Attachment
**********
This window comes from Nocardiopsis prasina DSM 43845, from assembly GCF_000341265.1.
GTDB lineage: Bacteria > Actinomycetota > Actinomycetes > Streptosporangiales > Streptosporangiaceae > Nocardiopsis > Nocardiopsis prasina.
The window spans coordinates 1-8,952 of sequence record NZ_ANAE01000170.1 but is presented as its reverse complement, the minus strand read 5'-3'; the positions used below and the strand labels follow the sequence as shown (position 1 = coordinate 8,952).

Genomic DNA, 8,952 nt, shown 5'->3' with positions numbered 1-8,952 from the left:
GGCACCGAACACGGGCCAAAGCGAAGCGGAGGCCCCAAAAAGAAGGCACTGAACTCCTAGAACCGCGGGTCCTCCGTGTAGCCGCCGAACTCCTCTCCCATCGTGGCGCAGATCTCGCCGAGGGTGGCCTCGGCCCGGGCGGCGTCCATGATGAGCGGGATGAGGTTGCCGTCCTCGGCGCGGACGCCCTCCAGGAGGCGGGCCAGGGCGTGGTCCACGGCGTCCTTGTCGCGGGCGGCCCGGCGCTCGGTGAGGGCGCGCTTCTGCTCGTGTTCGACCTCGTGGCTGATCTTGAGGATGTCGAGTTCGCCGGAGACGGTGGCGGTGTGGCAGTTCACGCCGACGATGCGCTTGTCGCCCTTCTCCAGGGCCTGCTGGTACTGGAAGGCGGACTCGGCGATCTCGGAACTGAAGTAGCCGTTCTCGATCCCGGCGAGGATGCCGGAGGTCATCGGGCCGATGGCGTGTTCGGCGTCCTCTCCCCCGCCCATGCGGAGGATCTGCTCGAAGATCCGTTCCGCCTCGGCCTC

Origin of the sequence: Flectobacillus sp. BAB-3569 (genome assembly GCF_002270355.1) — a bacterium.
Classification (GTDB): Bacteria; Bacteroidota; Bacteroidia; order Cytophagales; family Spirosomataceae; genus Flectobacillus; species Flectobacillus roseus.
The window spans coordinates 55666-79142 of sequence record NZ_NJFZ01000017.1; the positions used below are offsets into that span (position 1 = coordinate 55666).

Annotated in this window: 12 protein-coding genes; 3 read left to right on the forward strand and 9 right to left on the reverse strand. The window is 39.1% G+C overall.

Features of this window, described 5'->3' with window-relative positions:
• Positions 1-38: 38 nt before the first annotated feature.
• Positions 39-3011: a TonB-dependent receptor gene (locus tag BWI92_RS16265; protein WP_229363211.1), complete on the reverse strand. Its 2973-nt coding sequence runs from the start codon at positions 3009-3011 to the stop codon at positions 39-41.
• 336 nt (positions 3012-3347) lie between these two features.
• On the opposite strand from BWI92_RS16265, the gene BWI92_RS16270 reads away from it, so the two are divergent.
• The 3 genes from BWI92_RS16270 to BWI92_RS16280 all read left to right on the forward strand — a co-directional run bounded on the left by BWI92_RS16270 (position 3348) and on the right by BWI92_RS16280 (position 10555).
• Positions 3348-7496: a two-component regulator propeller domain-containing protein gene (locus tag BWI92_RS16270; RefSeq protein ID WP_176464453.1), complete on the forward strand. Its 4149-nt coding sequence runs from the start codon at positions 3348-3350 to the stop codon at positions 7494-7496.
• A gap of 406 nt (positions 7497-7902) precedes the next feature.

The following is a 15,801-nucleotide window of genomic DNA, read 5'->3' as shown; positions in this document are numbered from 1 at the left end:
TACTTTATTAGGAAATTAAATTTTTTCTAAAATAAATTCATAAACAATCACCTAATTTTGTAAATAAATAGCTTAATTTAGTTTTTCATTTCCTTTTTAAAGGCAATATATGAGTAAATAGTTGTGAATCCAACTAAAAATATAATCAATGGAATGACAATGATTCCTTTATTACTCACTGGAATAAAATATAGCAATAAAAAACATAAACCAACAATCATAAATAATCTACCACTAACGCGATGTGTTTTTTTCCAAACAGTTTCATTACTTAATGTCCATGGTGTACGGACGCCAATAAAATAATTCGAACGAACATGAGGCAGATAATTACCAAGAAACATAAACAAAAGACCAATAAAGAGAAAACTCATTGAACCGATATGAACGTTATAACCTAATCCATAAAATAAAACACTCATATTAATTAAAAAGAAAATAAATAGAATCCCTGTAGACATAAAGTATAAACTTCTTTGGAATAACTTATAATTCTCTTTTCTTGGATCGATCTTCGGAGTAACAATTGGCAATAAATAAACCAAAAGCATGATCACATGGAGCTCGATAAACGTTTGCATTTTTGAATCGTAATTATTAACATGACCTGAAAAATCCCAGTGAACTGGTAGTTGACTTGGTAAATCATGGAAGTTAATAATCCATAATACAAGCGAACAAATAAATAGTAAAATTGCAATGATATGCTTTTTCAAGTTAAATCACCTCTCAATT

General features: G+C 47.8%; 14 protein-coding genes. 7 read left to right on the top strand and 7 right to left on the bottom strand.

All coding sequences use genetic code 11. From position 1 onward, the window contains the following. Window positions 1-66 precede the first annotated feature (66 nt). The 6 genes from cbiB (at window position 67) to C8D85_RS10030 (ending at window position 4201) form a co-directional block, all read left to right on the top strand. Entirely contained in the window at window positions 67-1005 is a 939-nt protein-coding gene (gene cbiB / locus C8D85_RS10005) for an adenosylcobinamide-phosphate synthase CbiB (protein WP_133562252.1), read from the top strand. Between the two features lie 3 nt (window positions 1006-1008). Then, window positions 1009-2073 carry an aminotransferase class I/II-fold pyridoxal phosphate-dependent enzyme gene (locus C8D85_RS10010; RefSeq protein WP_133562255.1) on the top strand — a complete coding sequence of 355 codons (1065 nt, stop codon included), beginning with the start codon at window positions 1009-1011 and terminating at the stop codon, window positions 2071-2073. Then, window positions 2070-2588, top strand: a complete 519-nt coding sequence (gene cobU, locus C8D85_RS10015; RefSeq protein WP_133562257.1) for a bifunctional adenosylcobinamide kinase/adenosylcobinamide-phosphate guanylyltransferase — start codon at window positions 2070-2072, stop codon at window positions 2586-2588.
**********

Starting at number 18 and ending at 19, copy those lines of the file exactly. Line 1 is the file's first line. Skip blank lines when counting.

The following is a 15,801-nucleotide window of genomic DNA, read 5'->3' as shown; positions in this document are numbered from 1 at the left end:
TACTTTATTAGGAAATTAAATTTTTTCTAAAATAAATTCATAAACAATCACCTAATTTTGTAAATAAATAGCTTAATTTAGTTTTTCATTTCCTTTTTAAAGGCAATATATGAGTAAATAGTTGTGAATCCAACTAAAAATATAATCAATGGAATGACAATGATTCCTTTATTACTCACTGGAATAAAATATAGCAATAAAAAACATAAACCAACAATCATAAATAATCTACCACTAACGCGATGTGTTTTTTTCCAAACAGTTTCATTACTTAATGTCCATGGTGTACGGACGCCAATAAAATAATTCGAACGAACATGAGGCAGATAATTACCAAGAAACATAAACAAAAGACCAATAAAGAGAAAACTCATTGAACCGATATGAACGTTATAACCTAATCCATAAAATAAAACACTCATATTAATTAAAAAGAAAATAAATAGAATCCCTGTAGACATAAAGTATAAACTTCTTTGGAATAACTTATAATTCTCTTTTCTTGGATCGATCTTCGGAGTAACAATTGGCAATAAATAAACCAAAAGCATGATCACATGGAGCTCGATAAACGTTTGCATTTTTGAATCGTAATTATTAACATGACCTGAAAAATCCCAGTGAACTGGTAGTTGACTTGGTAAATCATGGAAGTTAATAATCCATAATACAAGCGAACAAATAAATAGTAAAATTGCAATGATATGCTTTTTCAAGTTAAATCACCTCTCAATT